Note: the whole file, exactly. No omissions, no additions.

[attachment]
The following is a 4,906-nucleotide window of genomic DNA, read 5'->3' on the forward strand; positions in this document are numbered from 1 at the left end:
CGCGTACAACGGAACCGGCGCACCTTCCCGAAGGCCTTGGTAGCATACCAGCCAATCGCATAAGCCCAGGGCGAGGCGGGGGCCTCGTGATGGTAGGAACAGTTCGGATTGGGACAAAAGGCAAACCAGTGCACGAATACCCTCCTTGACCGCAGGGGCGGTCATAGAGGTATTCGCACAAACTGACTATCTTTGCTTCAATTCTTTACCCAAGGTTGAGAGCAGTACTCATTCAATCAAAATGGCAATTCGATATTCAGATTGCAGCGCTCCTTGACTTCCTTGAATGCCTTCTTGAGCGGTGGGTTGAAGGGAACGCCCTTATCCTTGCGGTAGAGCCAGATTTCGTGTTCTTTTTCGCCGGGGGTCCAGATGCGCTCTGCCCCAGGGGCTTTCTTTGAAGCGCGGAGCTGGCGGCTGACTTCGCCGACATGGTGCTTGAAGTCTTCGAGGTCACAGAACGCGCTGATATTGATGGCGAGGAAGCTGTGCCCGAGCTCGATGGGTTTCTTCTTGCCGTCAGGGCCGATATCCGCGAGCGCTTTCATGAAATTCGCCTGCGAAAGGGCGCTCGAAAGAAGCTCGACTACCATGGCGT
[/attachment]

The following is a 4,906-nucleotide window of genomic DNA, read 5'->3' on the forward strand; positions in this document are numbered from 1 at the left end:
CGCGTACAACGGAACCGGCGCACCTTCCCGAAGGCCTTGGTAGCATACCAGCCAATCGCATAAGCCCAGGGCGAGGCGGGGGCCTCGTGATGGTAGGAACAGTTCGGATTGGGACAAAAGGCAAACCAGTGCACGAATACCCTCCTTGACCGCAGGGGCGGTCATAGAGGTATTCGCACAAACTGACTATCTTTGCTTCAATTCTTTACCCAAGGTTGAGAGCAGTACTCATTCAATCAAAATGGCAATTCGATATTCAGATTGCAGCGCTCCTTGACTTCCTTGAATGCCTTCTTGAGCGGTGGGTTGAAGGGAACGCCCTTATCCTTGCGGTAGAGCCAGATTTCGTGTTCTTTTTCGCCGGGGGTCCAGATGCGCTCTGCCCCAGGGGCTTTCTTTGAAGCGCGGAGCTGGCGGCTGACTTCGCCGACATGGTGCTTGAAGTCTTCGAGGTCACAGAACGCGCTGATATTGATGGCGAGGAAGCTGTGCCCGAGCTCGATGGGTTTCTTCTTGCCGTCAGGGCCGATATCCGCGAGCGCTTTCATGAAATTCGCCTGCGAAAGGGCGCTCGAAAGAAGCTCGACTACCATGGCGT